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As the crude oil prices go up, the LPG prices as determined by the regulator have also continued to inch up. For March 2021, the Ogra determined LPG maximum selling price at Rs1,885 per cylinder - highest in at least over four years. This is higher by a massive 23 percent year-on-year – the single largest monthly increase in 15 months.

Now, the liquified hydrocarbons have a higher share in the national consumption basket than that of natural gas – but the price changes hardly ever attract the same level of interest. The rural consumption is entirely dependent on LPG for most of the heating requirements, with a weight of 0.99 in total consumption, whereas the urban consumption weight stands at 0.5. Combined, the LPG consumption weight nears 0.70 of the national consumption basket compared to 0.65 for natural gas.

What has transpired over the past few months is interesting. The retail LPG price has been substantially lower than the maximum prescribed price since May 2020. The February retail price was lower by 19 percent from the Ogra prescribed maximum selling price. The weekly SPI number for early March suggests that trend is continuing with the retail price not moving up, despite increase in Ogra prices.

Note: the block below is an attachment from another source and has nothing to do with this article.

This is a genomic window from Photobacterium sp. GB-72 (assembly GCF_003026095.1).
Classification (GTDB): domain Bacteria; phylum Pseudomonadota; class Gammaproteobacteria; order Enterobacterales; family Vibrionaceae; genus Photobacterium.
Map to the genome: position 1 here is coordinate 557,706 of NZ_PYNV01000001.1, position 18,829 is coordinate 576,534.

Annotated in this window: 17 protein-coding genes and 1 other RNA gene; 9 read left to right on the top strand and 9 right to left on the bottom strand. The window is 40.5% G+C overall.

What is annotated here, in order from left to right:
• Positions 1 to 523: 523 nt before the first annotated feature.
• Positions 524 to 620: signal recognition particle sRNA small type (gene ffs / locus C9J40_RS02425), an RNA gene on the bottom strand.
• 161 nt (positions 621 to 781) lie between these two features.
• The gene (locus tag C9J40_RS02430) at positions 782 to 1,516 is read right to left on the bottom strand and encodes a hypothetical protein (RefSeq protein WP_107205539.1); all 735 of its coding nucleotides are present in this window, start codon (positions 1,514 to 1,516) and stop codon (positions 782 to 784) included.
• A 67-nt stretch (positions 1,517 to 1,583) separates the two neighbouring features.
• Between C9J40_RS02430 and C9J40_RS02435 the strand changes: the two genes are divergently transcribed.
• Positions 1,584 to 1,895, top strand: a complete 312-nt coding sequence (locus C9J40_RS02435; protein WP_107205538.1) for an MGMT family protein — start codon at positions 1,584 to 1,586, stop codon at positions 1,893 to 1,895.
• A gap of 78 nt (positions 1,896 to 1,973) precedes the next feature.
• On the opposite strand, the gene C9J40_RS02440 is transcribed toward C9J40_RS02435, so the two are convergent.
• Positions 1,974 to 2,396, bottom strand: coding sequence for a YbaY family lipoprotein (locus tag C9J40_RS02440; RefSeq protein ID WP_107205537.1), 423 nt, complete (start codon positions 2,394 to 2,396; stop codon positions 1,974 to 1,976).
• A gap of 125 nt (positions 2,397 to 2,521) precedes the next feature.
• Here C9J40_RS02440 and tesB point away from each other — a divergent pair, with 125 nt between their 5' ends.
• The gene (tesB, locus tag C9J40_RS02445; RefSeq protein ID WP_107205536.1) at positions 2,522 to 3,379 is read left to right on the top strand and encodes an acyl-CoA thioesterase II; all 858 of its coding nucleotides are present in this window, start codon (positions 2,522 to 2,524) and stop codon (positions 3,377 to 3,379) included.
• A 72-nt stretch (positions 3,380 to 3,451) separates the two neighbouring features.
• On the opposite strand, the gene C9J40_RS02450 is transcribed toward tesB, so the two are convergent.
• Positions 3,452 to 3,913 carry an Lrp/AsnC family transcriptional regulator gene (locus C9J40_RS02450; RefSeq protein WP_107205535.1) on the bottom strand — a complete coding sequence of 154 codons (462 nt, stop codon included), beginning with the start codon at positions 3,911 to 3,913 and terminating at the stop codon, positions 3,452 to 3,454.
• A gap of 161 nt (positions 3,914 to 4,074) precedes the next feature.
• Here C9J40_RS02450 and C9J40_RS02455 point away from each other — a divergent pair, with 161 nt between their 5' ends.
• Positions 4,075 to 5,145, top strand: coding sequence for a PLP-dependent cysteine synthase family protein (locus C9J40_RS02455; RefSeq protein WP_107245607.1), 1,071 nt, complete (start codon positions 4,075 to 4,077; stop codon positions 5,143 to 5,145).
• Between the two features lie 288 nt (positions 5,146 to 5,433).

There have been instances of LPG being sold over the maximum prescribed price – but that never lasted long. The latest differential of 19 percent between retail and Ogra price is the highest in at least three years – and shows the fruits of competition. The entire supply chain seems to be sharing the hit on margins – which have remained unchanged for nearly four years at Rs413/cylinder.

For a partially regulated industry, the distribution margins have stayed static for far too long at Rs35 per kg, which includes marketing, transportation, and distribution margins, of which marketing constitutes half. General inflation in the last four years has obviously increased, which shows the supply chain is significantly worse off than it was all those years ago. This also underlines that the distributors still have ample room to wiggle in times of high retail prices. To let go as much as 85 percent of the distribution margins is no small deal.

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